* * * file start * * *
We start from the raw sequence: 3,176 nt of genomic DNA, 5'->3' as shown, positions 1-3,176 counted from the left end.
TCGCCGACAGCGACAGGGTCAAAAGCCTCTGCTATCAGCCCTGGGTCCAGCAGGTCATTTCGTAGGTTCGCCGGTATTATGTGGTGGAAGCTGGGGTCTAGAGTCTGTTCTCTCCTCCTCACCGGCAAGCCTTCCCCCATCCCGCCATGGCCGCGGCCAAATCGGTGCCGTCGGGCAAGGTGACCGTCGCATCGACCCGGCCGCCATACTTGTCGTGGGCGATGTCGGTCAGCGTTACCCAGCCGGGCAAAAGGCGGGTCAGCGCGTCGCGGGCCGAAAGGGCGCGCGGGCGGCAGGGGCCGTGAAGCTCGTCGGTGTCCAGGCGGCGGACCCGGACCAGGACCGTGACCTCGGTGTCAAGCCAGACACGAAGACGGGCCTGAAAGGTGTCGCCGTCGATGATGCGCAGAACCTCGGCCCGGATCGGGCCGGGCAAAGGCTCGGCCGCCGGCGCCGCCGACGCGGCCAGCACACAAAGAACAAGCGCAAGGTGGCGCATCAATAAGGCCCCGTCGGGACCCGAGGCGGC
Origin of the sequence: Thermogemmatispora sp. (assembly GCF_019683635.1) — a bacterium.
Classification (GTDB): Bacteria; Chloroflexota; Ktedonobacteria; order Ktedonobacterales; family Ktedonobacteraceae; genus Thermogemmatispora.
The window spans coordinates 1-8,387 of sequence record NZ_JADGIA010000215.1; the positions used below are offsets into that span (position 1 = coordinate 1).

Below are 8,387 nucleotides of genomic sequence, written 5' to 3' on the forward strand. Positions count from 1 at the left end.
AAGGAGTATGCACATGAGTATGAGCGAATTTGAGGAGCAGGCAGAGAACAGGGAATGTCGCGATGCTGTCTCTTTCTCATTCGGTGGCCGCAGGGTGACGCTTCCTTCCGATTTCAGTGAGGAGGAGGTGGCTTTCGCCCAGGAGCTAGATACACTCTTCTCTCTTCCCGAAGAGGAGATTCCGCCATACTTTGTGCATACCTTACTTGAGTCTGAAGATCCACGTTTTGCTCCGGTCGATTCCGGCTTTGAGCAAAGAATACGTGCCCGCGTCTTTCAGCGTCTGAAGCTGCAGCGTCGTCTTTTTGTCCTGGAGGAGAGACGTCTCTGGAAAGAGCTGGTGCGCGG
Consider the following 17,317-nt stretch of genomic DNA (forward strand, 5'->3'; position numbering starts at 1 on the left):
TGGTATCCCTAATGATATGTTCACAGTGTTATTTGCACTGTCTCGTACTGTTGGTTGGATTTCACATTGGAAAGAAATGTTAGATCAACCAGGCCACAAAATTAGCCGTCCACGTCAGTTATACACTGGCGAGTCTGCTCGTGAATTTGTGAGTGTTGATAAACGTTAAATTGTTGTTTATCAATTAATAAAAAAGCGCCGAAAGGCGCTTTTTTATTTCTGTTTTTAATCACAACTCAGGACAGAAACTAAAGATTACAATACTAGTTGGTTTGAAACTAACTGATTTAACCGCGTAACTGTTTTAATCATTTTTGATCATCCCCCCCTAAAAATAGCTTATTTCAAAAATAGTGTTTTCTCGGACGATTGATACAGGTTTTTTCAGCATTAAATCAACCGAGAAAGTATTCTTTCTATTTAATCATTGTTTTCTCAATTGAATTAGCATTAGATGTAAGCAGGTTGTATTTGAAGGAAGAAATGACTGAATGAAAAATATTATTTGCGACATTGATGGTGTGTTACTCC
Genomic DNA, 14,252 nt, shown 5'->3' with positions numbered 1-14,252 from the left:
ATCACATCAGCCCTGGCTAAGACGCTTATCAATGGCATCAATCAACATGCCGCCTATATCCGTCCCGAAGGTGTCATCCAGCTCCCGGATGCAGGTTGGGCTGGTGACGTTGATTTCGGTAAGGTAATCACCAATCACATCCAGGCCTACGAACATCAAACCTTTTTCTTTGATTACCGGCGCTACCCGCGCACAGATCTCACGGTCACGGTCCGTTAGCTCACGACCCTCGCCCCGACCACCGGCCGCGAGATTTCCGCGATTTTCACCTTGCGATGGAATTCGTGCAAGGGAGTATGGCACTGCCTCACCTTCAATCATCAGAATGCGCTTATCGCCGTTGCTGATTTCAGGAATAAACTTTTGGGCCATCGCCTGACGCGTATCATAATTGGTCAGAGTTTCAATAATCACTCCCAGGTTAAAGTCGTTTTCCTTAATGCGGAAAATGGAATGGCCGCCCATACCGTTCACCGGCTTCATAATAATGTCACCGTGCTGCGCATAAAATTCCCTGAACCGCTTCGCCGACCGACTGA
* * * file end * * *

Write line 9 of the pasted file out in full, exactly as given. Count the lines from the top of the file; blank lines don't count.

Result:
TGGTATCCCTAATGATATGTTCACAGTGTTATTTGCACTGTCTCGTACTGTTGGTTGGATTTCACATTGGAAAGAAATGTTAGATCAACCAGGCCACAAAATTAGCCGTCCACGTCAGTTATACACTGGCGAGTCTGCTCGTGAATTTGTGAGTGTTGATAAACGTTAAATTGTTGTTTATCAATTAATAAAAAAGCGCCGAAAGGCGCTTTTTTATTTCTGTTTTTAATCACAACTCAGGACAGAAACTAAAGATTACAATACTAGTTGGTTTGAAACTAACTGATTTAACCGCGTAACTGTTTTAATCATTTTTGATCATCCCCCCCTAAAAATAGCTTATTTCAAAAATAGTGTTTTCTCGGACGATTGATACAGGTTTTTTCAGCATTAAATCAACCGAGAAAGTATTCTTTCTATTTAATCATTGTTTTCTCAATTGAATTAGCATTAGATGTAAGCAGGTTGTATTTGAAGGAAGAAATGACTGAATGAAAAATATTATTTGCGACATTGATGGTGTGTTACTCC